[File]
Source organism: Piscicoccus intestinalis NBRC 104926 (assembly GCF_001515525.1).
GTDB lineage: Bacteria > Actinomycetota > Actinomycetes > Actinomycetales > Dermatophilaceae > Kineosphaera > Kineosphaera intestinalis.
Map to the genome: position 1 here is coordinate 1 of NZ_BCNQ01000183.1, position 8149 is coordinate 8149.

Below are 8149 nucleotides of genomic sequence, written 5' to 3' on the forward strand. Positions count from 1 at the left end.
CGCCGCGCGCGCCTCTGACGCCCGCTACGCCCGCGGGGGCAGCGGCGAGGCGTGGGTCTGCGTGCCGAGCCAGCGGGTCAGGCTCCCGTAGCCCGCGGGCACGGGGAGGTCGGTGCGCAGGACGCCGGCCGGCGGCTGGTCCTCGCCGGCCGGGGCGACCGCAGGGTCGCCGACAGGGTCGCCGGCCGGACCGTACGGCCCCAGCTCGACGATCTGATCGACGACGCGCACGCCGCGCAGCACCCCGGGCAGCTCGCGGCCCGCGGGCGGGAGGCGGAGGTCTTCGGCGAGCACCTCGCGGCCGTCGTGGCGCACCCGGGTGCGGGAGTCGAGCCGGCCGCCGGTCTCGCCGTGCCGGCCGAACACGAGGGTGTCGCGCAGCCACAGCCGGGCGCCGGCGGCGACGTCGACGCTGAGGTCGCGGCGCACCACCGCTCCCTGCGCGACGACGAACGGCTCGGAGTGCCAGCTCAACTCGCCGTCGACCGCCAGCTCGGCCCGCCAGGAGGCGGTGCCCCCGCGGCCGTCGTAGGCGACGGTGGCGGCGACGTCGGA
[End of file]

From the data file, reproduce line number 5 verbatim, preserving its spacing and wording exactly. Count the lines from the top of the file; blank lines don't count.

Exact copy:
CGCCGCGCGCGCCTCTGACGCCCGCTACGCCCGCGGGGGCAGCGGCGAGGCGTGGGTCTGCGTGCCGAGCCAGCGGGTCAGGCTCCCGTAGCCCGCGGGCACGGGGAGGTCGGTGCGCAGGACGCCGGCCGGCGGCTGGTCCTCGCCGGCCGGGGCGACCGCAGGGTCGCCGACAGGGTCGCCGGCCGGACCGTACGGCCCCAGCTCGACGATCTGATCGACGACGCGCACGCCGCGCAGCACCCCGGGCAGCTCGCGGCCCGCGGGCGGGAGGCGGAGGTCTTCGGCGAGCACCTCGCGGCCGTCGTGGCGCACCCGGGTGCGGGAGTCGAGCCGGCCGCCGGTCTCGCCGTGCCGGCCGAACACGAGGGTGTCGCGCAGCCACAGCCGGGCGCCGGCGGCGACGTCGACGCTGAGGTCGCGGCGCACCACCGCTCCCTGCGCGACGACGAACGGCTCGGAGTGCCAGCTCAACTCGCCGTCGACCGCCAGCTCGGCCCGCCAGGAGGCGGTGCCCCCGCGGCCGTCGTAGGCGACGGTGGCGGCGACGTCGGA